IOBC Conference Contributions

In the last issue of MBCN, I presented brief summaries of presentations on biological control of insects from the International Organization for Biological Control's (IOBC) international conference, "Technology Transfer in Biological Control: From Research to Practice." Here are a few summaries on plant disease biological control.

An integrated biological control strategy for foliar bacterial diseases on tomato - M. Wilson, Auburn University, AL

Development of Gliocladium virens for control of Pythium and Rhizoctonia - R. Lumsden, USDA, Beltsville, MD

Production and use of Trichoderma harzianum as biocontrol agent for Botrytis cinerea in grapes - R. San Martin, Catholic University, Santiago, Chile

There were many other very interesting presentations on biological control of plant diseases. Next month I will include a few presentations on weed biological control.

- Susan Mahr, University of Wisconsin-Madison

Students Debate Issues in Biological Control

Every year student members of the Entomological Society of America participate in a debate relating to one particular issue in entomology. At the 1994 ESA annual meeting the topic was "Environmental Issues Associated with Enhancing the Impact of Biological Control Agents." Short summaries of the statements of the participants - examining the issue and debating the pro and con positions were recently published in American Entomologist.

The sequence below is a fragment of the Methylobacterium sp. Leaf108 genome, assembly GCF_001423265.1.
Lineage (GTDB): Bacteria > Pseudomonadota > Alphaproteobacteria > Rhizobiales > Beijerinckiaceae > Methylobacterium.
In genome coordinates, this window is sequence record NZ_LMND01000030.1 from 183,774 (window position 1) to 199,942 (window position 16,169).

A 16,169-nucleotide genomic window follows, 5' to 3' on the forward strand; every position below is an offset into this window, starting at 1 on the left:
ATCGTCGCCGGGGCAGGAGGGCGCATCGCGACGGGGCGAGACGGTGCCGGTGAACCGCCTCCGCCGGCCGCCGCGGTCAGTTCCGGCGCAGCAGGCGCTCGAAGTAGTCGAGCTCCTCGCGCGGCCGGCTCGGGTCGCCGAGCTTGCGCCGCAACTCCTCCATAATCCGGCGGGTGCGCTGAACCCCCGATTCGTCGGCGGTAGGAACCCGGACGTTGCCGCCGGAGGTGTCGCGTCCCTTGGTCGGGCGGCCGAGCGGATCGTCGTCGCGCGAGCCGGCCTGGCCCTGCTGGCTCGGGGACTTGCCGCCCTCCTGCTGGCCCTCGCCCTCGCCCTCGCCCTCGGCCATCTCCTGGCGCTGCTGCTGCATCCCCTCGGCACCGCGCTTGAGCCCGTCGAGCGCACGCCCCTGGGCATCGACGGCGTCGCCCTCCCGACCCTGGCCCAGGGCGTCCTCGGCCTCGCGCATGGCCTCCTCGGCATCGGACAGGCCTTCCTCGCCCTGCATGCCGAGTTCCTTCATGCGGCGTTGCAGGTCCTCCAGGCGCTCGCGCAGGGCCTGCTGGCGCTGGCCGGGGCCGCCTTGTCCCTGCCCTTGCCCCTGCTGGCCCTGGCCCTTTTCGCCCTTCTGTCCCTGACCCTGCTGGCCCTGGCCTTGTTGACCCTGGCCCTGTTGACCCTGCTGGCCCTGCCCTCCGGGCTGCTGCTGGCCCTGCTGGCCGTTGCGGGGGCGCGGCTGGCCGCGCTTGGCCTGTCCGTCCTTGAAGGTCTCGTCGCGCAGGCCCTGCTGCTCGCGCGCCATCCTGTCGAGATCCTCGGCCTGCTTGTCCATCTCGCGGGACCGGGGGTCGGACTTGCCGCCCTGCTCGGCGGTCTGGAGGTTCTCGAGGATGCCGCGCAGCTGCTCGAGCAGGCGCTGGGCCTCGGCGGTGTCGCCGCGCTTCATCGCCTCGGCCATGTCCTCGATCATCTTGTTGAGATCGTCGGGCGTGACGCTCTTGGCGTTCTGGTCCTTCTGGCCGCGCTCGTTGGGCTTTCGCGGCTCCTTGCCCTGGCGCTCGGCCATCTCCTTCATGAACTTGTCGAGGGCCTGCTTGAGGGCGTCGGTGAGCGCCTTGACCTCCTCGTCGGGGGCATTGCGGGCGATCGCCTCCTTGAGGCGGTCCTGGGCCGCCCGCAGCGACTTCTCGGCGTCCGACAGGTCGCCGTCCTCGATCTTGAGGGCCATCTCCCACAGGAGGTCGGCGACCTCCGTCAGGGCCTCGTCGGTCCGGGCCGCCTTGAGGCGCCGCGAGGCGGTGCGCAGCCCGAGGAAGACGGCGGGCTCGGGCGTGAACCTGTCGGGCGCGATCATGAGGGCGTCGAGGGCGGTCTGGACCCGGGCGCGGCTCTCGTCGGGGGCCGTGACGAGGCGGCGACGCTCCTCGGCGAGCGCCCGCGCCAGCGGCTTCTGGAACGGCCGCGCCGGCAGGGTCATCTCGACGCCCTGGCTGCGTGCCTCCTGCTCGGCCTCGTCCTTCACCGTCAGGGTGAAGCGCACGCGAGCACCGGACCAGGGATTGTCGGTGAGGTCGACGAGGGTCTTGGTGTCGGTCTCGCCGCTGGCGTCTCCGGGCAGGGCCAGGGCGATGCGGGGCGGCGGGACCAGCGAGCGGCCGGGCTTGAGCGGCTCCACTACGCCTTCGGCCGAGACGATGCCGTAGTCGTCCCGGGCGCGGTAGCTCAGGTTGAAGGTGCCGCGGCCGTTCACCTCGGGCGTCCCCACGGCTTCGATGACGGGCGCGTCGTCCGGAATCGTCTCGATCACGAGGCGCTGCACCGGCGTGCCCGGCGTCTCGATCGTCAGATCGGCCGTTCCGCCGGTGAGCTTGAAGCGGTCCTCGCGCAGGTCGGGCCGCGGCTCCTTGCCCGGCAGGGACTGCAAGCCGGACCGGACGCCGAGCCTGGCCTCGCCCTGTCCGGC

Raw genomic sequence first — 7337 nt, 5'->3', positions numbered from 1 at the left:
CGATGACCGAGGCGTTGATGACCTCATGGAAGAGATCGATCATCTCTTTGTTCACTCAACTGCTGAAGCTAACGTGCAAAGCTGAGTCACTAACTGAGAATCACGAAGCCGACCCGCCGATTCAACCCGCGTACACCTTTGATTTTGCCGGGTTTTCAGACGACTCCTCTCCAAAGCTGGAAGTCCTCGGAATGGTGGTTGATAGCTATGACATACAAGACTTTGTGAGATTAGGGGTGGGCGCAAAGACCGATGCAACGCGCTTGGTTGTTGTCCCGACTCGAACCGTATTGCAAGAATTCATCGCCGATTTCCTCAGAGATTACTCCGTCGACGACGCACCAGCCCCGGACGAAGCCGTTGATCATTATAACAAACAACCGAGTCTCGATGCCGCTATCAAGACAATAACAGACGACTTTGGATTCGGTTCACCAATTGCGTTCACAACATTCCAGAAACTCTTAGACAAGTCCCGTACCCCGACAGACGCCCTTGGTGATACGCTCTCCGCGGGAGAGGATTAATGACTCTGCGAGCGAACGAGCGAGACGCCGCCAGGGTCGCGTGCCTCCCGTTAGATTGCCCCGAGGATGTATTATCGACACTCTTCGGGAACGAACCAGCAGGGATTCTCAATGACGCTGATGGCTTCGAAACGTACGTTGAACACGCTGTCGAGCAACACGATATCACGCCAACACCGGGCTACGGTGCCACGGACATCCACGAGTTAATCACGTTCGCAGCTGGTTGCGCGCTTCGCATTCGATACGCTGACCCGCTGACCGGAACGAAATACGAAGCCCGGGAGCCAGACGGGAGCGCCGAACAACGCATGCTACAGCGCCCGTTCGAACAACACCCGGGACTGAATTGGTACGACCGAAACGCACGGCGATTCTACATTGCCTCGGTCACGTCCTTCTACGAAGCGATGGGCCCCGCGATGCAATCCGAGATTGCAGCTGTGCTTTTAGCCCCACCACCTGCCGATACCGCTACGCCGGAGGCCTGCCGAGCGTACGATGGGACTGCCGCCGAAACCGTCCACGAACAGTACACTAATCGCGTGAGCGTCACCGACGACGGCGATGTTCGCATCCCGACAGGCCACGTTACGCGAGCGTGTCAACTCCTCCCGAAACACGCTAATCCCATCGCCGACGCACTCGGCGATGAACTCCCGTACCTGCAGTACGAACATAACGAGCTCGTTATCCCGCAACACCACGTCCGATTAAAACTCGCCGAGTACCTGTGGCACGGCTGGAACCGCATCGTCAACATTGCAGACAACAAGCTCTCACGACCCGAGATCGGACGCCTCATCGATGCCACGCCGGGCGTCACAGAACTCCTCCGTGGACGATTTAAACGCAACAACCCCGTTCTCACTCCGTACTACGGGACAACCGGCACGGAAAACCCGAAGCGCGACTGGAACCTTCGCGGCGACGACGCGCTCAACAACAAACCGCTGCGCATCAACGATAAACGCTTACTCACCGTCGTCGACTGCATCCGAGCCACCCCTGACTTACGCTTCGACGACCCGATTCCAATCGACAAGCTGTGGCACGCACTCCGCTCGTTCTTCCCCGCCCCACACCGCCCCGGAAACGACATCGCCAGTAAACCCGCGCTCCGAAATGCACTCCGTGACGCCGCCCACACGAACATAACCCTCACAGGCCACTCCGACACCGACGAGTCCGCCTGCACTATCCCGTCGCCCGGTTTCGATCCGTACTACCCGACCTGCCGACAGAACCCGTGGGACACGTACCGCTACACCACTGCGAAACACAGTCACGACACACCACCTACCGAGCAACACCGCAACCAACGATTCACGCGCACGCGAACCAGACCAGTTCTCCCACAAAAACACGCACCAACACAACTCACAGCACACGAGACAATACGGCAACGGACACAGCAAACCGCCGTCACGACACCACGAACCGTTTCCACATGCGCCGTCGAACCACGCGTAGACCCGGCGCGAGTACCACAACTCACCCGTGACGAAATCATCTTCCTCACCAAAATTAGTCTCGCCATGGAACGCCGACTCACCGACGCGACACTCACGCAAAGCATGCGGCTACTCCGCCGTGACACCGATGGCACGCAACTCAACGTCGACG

The students were presented with the following four statements and were randomly assigned to prepare either a brief historical background, argue that the statement is true, or argue that the statement is false:

While the students' comments are too lengthy to present in this newsletter, it is interesting to note that the topics covered are still being debated by scientists throughout the country and public policies based on these issues have not yet been decided. Although the views expressed are not necessarily the views of the students (the debators were required to present the strongest case possible in defense of a given position, but were randomly assigned a position), they are part of the next generation of scientists who will be deciding public policy and the fate of biological control in the future. The article gives us a perspective on their thoughts on these important issues in biological control.

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